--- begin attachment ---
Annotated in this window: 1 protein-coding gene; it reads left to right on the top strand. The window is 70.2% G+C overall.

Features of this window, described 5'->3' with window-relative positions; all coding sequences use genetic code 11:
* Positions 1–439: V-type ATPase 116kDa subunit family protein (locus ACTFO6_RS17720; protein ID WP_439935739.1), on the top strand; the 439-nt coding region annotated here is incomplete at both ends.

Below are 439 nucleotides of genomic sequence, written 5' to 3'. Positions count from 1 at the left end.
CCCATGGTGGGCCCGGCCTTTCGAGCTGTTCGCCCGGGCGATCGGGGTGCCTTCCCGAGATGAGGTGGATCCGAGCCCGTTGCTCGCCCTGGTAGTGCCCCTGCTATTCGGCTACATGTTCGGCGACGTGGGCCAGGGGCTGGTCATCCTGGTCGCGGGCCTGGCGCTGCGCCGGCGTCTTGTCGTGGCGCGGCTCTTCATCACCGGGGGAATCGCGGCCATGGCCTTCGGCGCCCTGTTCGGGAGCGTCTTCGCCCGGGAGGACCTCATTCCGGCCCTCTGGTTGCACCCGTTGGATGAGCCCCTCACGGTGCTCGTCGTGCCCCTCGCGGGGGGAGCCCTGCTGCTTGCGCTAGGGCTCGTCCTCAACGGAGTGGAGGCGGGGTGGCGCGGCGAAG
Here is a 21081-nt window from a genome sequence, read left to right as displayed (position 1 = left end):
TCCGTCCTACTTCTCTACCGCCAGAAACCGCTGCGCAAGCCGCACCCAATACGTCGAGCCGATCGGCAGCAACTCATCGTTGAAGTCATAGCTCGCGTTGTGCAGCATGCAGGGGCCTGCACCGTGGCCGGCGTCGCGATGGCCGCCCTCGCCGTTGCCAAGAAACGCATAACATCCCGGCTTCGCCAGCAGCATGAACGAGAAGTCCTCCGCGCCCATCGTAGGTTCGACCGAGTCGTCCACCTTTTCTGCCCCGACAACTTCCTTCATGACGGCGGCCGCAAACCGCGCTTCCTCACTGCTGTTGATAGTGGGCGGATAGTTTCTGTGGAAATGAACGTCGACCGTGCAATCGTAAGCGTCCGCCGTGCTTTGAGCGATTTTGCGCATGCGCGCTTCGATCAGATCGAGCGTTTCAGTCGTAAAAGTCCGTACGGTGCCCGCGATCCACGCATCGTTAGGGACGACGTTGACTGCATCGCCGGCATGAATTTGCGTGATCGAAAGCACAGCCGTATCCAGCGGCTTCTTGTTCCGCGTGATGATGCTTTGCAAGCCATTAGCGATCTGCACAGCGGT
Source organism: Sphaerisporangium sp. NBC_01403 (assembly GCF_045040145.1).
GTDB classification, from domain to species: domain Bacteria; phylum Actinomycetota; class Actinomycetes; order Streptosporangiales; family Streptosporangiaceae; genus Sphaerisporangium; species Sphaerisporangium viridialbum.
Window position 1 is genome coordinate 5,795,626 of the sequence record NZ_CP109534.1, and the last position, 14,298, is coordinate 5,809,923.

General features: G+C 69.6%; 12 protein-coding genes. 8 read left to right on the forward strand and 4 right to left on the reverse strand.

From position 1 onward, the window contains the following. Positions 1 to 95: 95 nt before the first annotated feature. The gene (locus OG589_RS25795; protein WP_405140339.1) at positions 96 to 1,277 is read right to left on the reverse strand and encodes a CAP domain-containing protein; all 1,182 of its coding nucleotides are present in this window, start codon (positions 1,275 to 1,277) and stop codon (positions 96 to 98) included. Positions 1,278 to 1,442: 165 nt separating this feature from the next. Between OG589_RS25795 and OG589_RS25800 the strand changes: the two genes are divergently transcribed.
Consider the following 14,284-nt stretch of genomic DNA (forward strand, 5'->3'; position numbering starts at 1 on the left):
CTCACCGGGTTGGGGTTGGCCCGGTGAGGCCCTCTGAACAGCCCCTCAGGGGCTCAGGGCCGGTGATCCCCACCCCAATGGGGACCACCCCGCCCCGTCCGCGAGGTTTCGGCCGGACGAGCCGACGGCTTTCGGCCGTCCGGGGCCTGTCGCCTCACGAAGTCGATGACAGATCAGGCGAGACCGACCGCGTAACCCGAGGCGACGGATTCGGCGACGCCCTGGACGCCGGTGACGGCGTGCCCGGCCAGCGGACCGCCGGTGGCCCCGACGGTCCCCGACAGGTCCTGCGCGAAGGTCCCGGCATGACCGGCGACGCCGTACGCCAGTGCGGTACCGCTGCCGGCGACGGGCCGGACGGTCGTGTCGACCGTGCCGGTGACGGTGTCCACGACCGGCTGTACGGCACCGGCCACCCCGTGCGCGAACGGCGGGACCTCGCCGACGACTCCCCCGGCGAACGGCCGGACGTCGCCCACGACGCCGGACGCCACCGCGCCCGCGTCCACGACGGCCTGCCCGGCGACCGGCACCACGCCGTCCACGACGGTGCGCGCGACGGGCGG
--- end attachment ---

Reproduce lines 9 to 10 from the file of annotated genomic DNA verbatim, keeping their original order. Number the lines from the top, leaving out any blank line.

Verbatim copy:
GTDB classification, from domain to species: domain Bacteria; phylum Actinomycetota; class Actinomycetes; order Streptosporangiales; family Streptosporangiaceae; genus Sphaerisporangium; species Sphaerisporangium viridialbum.
Window position 1 is genome coordinate 5,795,626 of the sequence record NZ_CP109534.1, and the last position, 14,298, is coordinate 5,809,923.